And it looks very similar to the original, which is a good thing.
We can't believe we're saying this, but the Lamborghini Countach is back. The supercar featured on the poster that minted a generation of car enthusiasts has made its world re-debut at The Quail: A Motorsports Gathering during Pebble Beach Concours d'Elegance 50 years after the original was introduced to the world. And, it is every bit of what we'd hope a modern Countach to be. It might be cleaner and slimmed down, but it's still worthy of the name and is every bit as poster-worthy as the original V12 dream machine.
The Lamborghini Countach LPI 800-4 name stands for Longitudinale Posteriore Ibrido (longtidunal, rear-mounted, hybrid) while the numerical suffix is a rounded off version of the 802-horsepower and four-wheel drive. It inherits the naturally aspirated V12 and seven-speed automatic gearbox of the Sian FKP 37 hypercar including its 48-volt e-motor system and supercapacitor for a total torque output of 557 lb-ft. All of that is good for a 0-62 mph sprint in 2.8 seconds, 0-124 mph in 8.6 seconds and a top speed of 221 mph.
"The Countach LPI 800-4 is a visionary car of the moment, just as its forerunner was," says Automobili Lamborghini President and CEO Stephan Winkelmann. "One of the most important automotive icons, the Countach not only embodies the design and engineering tenet of Lamborghini but represents our philosophy of reinventing boundaries, achieving the unexpected and extraordinary and, most importantly, being the 'stuff of dreams'. The Countach LPI 800-4 pays homage to this Lamborghini legacy but it is not retrospective: it imagines how the iconic Countach of the '70s and '80s might have evolved into an elite super sports model of this decade."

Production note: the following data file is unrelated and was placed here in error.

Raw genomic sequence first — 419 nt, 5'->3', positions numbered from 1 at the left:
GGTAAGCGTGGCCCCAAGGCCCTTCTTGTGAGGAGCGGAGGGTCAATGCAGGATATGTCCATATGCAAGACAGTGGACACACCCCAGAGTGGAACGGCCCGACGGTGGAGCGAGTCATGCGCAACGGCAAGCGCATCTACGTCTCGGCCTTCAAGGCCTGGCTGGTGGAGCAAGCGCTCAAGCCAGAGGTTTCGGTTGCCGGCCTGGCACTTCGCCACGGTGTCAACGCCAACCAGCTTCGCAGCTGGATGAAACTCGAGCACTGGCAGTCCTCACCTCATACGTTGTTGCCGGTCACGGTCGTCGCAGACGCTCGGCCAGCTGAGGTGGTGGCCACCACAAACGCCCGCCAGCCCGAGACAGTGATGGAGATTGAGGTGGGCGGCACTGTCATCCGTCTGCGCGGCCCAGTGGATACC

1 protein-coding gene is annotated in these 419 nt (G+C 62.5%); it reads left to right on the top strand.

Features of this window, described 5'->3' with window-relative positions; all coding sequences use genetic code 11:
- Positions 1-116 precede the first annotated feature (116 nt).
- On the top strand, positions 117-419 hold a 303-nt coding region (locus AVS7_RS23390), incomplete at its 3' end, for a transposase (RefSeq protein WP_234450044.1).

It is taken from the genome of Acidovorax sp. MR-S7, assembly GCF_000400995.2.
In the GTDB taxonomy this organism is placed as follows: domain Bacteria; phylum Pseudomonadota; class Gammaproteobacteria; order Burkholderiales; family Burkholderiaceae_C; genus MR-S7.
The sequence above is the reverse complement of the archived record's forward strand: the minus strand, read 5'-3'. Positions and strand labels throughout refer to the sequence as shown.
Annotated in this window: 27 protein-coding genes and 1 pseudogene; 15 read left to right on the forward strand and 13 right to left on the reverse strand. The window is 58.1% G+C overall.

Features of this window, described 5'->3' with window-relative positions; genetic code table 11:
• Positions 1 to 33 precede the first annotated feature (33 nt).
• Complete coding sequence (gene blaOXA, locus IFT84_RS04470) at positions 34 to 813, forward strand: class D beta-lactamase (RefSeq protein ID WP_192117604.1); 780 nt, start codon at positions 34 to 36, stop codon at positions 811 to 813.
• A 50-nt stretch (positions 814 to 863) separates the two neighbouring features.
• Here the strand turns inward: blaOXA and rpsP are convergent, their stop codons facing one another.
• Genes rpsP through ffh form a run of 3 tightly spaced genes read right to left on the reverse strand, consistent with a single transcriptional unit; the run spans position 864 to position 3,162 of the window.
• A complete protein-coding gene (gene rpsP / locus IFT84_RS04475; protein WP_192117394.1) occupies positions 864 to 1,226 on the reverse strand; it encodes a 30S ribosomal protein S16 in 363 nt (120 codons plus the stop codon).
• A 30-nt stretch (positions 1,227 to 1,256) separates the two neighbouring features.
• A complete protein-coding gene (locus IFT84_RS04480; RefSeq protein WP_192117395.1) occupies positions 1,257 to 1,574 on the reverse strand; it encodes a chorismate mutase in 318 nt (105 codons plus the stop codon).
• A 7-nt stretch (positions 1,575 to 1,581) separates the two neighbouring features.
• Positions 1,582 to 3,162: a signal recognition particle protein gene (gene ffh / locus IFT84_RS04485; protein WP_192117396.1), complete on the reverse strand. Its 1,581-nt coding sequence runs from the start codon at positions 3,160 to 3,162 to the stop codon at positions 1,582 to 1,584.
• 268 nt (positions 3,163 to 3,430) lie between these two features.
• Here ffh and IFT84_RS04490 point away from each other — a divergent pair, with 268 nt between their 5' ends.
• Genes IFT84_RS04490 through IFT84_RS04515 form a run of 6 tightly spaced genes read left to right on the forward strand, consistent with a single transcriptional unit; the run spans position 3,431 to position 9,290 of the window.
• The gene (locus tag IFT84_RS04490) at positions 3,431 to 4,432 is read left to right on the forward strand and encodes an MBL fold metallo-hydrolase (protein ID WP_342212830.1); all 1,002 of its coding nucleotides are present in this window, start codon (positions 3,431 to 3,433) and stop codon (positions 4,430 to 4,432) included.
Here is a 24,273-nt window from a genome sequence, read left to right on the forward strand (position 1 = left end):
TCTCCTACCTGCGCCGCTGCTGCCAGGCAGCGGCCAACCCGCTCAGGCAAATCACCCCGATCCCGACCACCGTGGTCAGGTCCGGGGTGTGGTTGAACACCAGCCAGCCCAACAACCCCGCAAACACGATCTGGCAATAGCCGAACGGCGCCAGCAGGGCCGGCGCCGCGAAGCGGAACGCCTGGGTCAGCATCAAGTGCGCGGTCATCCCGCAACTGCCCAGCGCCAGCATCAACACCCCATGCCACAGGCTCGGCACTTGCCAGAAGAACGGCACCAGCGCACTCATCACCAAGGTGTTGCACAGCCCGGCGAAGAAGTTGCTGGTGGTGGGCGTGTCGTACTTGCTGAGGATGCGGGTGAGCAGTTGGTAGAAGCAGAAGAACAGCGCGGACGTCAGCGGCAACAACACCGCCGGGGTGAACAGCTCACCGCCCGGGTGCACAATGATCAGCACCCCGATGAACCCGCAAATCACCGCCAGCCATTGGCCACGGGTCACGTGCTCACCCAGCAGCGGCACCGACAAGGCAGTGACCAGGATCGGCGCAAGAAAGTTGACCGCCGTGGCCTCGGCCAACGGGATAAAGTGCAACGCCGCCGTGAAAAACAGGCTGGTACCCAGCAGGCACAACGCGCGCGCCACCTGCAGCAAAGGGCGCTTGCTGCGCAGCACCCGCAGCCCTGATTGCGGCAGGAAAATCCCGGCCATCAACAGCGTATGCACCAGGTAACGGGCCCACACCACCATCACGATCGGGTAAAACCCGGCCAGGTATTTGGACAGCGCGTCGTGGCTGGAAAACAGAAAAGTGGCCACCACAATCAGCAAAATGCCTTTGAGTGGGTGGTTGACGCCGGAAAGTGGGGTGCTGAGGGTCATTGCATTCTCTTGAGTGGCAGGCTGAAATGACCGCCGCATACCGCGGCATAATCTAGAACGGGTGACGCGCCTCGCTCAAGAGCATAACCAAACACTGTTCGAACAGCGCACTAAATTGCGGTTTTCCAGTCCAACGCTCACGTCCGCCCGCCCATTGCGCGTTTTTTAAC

The Countach features an aluminum double wishbone suspension at both ends, with F1-style pushrod shocks that adjust with the drive modes. It gets a new take on the classic telephone wheels measuring 20/21 inches front/rear housing with giant carbon ceramic brake discs and six- and four-piston calipers for the front and rear respectively. A staggered set Pirelli P Zero Corsa tires are stuck at the corners.
As you can see the new car sports a similar silhouette to the original, with sharp lines and huge vents in its sides inspired by the original NACA air intakes. It does not sport the company's original pop-up headlights or standalone fixed wing, with the former outlawed due to safety, and the latter replaced by a three-position electronically operated spoiler. The final outline, Lamborghini says, takes inspiration from the first LP400 and LP500 versions, as well as the Quattrovalvole edition. It keeps the wedge shape, and the rear is a perfect modern interpretation of the original with its hexagonal influences, inverted wedge design, and four tailpipes. Naturally, Lamborghini's infamous scissor doors are present, which were first introduced on the Countach before becoming a signature of all V12 Lambos.
Most of the panels are made from painted carbon fiber, leading to a dry curb weight of 3,516 pounds. The front splitter, windshield frame, wing mirrors, air intakes and rockers panels let the carbon weave show through. The roof is made from photochromatic glass, which can change from transparent to opaque at the push of a button.
The show car debuts in Bianco Siderale - a new shade of white with a pearlescent blue tint inspired by Ferruccio Lamborghini's personal Countach LP 400 S - over red and black heritage leather. Lamborghini says the cabin also takes inspiration from the original but blends these cues with modern requirements, such as the 8.4-inch touchscreen display replete with Apple CarPlay functionality. The specially designed comfort seats and dash feature contrast stitching in a 1970s-inspired square motif. Buyers will be able to select from a range of heritage exterior paint options including Giallo Countach (Countach yellow), Impact White, and Verde Medio, but a contemporary palette will be filled with Lamborghini staples like Viola Pasifae and Blue Uranus.
Lamborghini will only produce 112 examples as a nod to the internal codename of the original Countach - LP 112 - with deliveries beginning in the first quarter of 2022. The price is yet to be announced, but earlier reports suggest a tag in excess of $3 million.